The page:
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Officials' Arrests Send Aftershock Through Carson

November 23, 2002|Jean Merl | Times Staff Writer

Reaction to the arrests of several current and former Carson city officials on bribery charges this week ranged from disappointment to relief, much of it laced with a strong dose of I-told-you-so's.

The arrests also prompted longtime civic activists, along with one of the two council members not involved in the corruption case, to step up their calls for campaign-finance reforms and a new municipal ethics program. They said corruption is inevitable when business interests fund winning candidates' elections, as is often the case in this South Bay city of nearly 90,000.

City Hall, which operates on a four-day, 10-hour schedule, was closed Friday, but that did not slow the buzz that erupted Thursday, when Mayor Daryl Sweeney, Councilwoman Raunda Frank and several others were charged with extorting money from businesses or related crimes. Officials were also trying to grapple with the logistics of conducting the public's business under a cloud that already has left one council seat empty and forced cancellation of several council meetings for lack of a quorum.

The arrests capped a corruption probe that surfaced last spring, when Councilman Manny Ontal abruptly resigned amid accusations from a commercial trash-hauler that the mayor and others had solicited what appeared to be a bribe. Ontal, who also was arrested Thursday, had earlier confessed his own part in the apparent corruption and offered to help expose the others, according to prosecutors.

For The Record
Los Angeles Times Tuesday November 26, 2002 Home Edition Main News Part A Page 2 National Desk 8 inches; 318 words Type of Material: Correction
Carson investigation -- A story in Saturday's California section erroneously stated that former Carson Councilman Manny Ontal had been arrested in connection with a federal corruption probe. Ontal approached federal authorities about corruption in Carson and agreed to work undercover while they investigated. He agreed to plead guilty to one count of accepting a $5,000 payoff from a city contractor and of failing to report $33,000 in consultant's income on his tax return.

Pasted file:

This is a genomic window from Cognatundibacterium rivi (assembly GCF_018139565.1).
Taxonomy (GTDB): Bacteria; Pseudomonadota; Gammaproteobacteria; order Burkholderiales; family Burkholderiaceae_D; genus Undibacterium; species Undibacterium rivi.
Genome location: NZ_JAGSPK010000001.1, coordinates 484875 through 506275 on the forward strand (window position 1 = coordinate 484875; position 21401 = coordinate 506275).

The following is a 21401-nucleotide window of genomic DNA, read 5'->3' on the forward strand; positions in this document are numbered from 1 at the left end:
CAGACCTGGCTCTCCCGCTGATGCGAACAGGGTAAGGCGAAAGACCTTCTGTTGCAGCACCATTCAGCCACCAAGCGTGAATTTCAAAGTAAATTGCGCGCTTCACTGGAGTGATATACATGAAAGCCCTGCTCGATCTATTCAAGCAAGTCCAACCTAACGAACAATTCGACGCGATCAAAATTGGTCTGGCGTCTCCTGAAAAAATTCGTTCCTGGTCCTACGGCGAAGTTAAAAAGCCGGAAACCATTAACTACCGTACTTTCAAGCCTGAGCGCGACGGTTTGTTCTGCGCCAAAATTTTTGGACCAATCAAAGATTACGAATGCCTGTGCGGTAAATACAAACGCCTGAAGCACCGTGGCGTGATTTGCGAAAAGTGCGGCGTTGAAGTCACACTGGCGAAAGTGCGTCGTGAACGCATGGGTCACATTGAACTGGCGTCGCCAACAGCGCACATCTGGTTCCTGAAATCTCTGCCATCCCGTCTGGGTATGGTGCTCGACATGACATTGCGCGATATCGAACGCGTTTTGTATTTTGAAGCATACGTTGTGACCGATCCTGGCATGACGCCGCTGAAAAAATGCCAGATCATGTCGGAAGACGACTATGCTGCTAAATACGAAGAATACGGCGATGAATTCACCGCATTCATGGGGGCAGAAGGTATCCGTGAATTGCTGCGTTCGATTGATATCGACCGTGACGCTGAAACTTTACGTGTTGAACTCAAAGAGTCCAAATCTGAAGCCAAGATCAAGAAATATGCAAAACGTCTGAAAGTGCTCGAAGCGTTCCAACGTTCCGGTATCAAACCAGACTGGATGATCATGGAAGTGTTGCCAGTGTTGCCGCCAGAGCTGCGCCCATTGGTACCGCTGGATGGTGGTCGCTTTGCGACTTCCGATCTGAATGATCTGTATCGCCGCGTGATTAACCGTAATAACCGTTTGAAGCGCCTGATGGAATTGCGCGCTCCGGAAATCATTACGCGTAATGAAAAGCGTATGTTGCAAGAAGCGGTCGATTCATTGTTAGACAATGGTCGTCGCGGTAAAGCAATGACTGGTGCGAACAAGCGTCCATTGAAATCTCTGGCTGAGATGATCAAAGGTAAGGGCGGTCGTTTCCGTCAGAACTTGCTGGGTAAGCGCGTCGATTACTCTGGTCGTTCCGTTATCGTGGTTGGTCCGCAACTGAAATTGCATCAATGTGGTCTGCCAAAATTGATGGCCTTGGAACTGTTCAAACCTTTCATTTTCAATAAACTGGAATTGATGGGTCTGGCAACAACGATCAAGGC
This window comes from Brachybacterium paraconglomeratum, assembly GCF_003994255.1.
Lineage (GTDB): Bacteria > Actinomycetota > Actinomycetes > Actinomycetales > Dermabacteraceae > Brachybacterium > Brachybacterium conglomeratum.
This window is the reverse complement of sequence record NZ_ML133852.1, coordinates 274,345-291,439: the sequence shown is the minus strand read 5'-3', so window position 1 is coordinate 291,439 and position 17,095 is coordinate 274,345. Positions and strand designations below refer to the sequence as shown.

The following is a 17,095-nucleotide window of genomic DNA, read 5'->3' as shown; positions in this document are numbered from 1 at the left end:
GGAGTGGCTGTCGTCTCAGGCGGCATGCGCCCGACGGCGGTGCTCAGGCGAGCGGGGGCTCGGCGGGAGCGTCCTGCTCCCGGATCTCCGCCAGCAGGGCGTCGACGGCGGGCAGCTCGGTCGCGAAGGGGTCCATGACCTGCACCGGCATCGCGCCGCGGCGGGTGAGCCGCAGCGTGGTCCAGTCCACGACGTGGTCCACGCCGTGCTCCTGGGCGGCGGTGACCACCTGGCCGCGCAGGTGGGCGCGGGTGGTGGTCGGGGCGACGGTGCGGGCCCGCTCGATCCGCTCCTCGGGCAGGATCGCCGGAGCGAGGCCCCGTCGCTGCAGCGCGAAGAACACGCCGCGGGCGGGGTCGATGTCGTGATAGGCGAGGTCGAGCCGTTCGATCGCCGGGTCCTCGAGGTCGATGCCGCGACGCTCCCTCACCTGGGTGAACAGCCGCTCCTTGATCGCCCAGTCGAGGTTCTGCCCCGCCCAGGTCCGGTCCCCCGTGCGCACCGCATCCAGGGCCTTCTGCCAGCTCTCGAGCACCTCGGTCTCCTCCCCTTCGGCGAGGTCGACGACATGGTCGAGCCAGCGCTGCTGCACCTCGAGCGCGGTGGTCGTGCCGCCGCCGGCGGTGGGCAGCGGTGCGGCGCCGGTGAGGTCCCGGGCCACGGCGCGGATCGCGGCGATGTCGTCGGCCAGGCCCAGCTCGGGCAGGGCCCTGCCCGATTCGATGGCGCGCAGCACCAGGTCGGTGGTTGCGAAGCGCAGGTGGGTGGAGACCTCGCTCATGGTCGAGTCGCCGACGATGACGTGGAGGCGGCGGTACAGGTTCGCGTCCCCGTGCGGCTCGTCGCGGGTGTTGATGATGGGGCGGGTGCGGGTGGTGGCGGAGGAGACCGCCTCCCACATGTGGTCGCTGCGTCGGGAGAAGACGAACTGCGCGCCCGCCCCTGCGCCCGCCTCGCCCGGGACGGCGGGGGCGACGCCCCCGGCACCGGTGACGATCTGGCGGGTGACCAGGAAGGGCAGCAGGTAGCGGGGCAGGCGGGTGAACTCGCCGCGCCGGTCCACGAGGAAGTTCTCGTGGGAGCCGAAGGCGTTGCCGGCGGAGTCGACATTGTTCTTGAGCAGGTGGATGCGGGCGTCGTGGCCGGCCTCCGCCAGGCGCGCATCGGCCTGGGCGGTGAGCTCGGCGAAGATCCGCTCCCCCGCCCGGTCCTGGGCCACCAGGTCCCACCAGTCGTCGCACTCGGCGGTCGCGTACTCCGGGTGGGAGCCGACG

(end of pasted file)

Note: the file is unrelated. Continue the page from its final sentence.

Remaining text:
"My first reaction, although saddened that this investigation would be needed, is that of relief," said Rita Boggs, a city planning commissioner and longtime civic activist who has carefully followed news reports of the unfolding federal investigation.

"I am grateful that Manny Ontal had the courage to speak up," Boggs said. But she expressed concern about how the commission, which helps make decisions on private development proposals, could continue to function.

Seven of the commission's nine members are Sweeney appointees, Boggs said. They presumably would be replaced if Sweeney, who has pleaded not guilty, is eventually convicted and removed from office.

Others expressed disappointment in the mayor, who was portrayed in a grand jury indictment as the ringleader in the alleged bribery and extortion scheme.

"He had so much to offer society and the community when he was first elected," said Parks and Recreation Commissioner Harry E. "Buddy" Barron. "If this is true, it really hurts. If true, it means he robbed me and the other citizens of Carson, and that is really a shame."

For former Mayor Gil Smith, a member of the first City Council after Carson's incorporation in 1968, Thursday's developments were especially disheartening, because they marked the third major corruption scandal in the city he and others worked so hard to found.

This one "undoubtedly will impact on the morale and image and prestige of the city, and it will undoubtedly have an impact on the city's ability to conduct business," Smith said.

"But I just have to hold onto the hope that it will strengthen the resolve of future candidates" to run an honest government, he said. "It has taken a while, but the city has always overcome" past scandals.

Former Councilwoman Vera Robles DeWitt, who led an unsuccessful ballot initiative to halt the city's practice of limiting commercial trash pickup to a single hauler, said she felt vindicated by Thursday's arrests.

"It's a sad day for the city," DeWitt said Friday, "but, basically, I have spent the last two years and a lot of money ... to bring about lawful contracting practices. In a way, it's kind of great to be vindicated.

"I know the city will heal, and we will go forward, but it's time we get some new leadership," she said.

Former Mayor Mike Mitoma, a member of the Alliance for Honest Government, said he too feels vindicated. The alliance is a group of 25 to 30 residents who lobby for more-open government practices.

"We've been out there yelling and screaming that there is corruption in City Hall, and we just get ignored and called gadflies," Mitoma said. "Now this comes to light. We are not surprised. We think there are at least half a dozen other contracts that are questionable, and now maybe the public will wake up and listen to us."

Dianne Thomas, a leader of the reform-minded Carson Neighborhood Council, said she hopes the "blight on the city" from the corruption charges will provide impetus for the reforms her group has long been seeking.

"I hope some good will come out of this," Thomas said, adding that her group was already planning an open-government workshop in January with the California First Amendment Coalition.

"We need some sunshine laws and ways to police [government] so things can be caught before they get too far out of hand," she said.

Councilman Jim Dear said he too hopes campaign finance reform and other open-government measures will grow out of the corruption allegations.

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